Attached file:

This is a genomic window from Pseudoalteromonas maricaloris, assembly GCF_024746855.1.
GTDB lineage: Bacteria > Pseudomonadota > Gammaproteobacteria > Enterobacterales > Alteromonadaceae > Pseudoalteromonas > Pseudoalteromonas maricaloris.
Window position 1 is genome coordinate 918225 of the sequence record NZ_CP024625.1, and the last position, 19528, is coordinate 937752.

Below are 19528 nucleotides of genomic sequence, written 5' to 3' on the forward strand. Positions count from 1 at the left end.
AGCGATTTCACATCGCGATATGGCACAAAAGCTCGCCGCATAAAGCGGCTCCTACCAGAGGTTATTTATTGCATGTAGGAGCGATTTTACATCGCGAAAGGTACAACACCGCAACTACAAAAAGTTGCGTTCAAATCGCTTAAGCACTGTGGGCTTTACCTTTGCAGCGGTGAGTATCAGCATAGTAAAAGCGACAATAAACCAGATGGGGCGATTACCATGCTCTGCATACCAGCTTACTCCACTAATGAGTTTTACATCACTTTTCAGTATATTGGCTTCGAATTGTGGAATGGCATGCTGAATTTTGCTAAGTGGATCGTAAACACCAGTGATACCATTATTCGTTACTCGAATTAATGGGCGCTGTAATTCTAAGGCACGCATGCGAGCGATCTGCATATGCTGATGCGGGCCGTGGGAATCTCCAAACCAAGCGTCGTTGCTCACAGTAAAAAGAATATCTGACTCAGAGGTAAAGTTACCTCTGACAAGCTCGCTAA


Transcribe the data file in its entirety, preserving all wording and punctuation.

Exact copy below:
This is a genomic window from Pseudoalteromonas maricaloris, assembly GCF_024746855.1.
GTDB lineage: Bacteria > Pseudomonadota > Gammaproteobacteria > Enterobacterales > Alteromonadaceae > Pseudoalteromonas > Pseudoalteromonas maricaloris.
Window position 1 is genome coordinate 918225 of the sequence record NZ_CP024625.1, and the last position, 19528, is coordinate 937752.

Below are 19528 nucleotides of genomic sequence, written 5' to 3' on the forward strand. Positions count from 1 at the left end.
AGCGATTTCACATCGCGATATGGCACAAAAGCTCGCCGCATAAAGCGGCTCCTACCAGAGGTTATTTATTGCATGTAGGAGCGATTTTACATCGCGAAAGGTACAACACCGCAACTACAAAAAGTTGCGTTCAAATCGCTTAAGCACTGTGGGCTTTACCTTTGCAGCGGTGAGTATCAGCATAGTAAAAGCGACAATAAACCAGATGGGGCGATTACCATGCTCTGCATACCAGCTTACTCCACTAATGAGTTTTACATCACTTTTCAGTATATTGGCTTCGAATTGTGGAATGGCATGCTGAATTTTGCTAAGTGGATCGTAAACACCAGTGATACCATTATTCGTTACTCGAATTAATGGGCGCTGTAATTCTAAGGCACGCATGCGAGCGATCTGCATATGCTGATGCGGGCCGTGGGAATCTCCAAACCAAGCGTCGTTGCTCACAGTAAAAAGAATATCTGACTCAGAGGTAAAGTTACCTCTGACAAGCTCGCTAA